Youth suicide has no 'one-size-fits-all' solution
A B.C. Coroners Service review of 91 cases of youth and child suicide has concluded there is no "one-size-fits-all" solution to the problem, but improvements can be made to the way services are delivered.
The multidisciplinary panel of child service experts reviewed suicide cases from 2008 and 2012 and concluded that child and youth suicide "remains a highly complex phenomenon."
"Although there are a number of factors associated with increased risk of suicide, those factors were not found consistently across the children and youth who died. As such, panel members concluded there is no way of accurately predicting or identifying which young people are at the highest risk for suicide," said a statement issued by the B.C. Coroners Service on Thursday.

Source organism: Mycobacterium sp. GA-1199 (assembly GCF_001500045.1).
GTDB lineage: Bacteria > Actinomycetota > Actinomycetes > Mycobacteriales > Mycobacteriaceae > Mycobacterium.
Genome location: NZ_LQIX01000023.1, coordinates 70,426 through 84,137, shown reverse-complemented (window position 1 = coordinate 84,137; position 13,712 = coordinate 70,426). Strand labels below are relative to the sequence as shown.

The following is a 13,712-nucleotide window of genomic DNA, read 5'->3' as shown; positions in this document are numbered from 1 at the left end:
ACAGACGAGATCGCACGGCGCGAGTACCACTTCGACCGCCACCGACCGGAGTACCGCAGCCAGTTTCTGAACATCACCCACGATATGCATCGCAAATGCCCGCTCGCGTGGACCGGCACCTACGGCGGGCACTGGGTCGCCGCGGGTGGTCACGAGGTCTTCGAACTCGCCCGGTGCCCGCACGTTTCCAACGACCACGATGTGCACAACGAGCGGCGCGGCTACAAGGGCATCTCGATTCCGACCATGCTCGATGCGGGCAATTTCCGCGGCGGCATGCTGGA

"While the panel have concluded that there is no one-size-fits-all solution that will reduce or eliminate child and youth suicide, there are specific things we can be doing to move forward with prevention efforts," said Michael Egilson, director of the B.C. Coroners Service Child Death Review Unit and panel chair.
The panel made three main recommendations:
- Improving the coordination of risk assessment and early intervention services at the community level.
- Identifying and removing barriers for youth trying to access mental health services.
- Improving the way information on drug use, sexual orientation, bullying and social media is collected in coroner's reports.
It comes less than a year after a similar review of youth suicides by B.C.'s Representative for Children and Youth concluded the B.C.'s mental health system has gaping holes which can often worsen problems, rather than fix them, for those at risk.
It also comes less than a year after Port Coquitlam teen Amanda Todd committed suicide after years of suffering cyberstalking, harassment and bullying.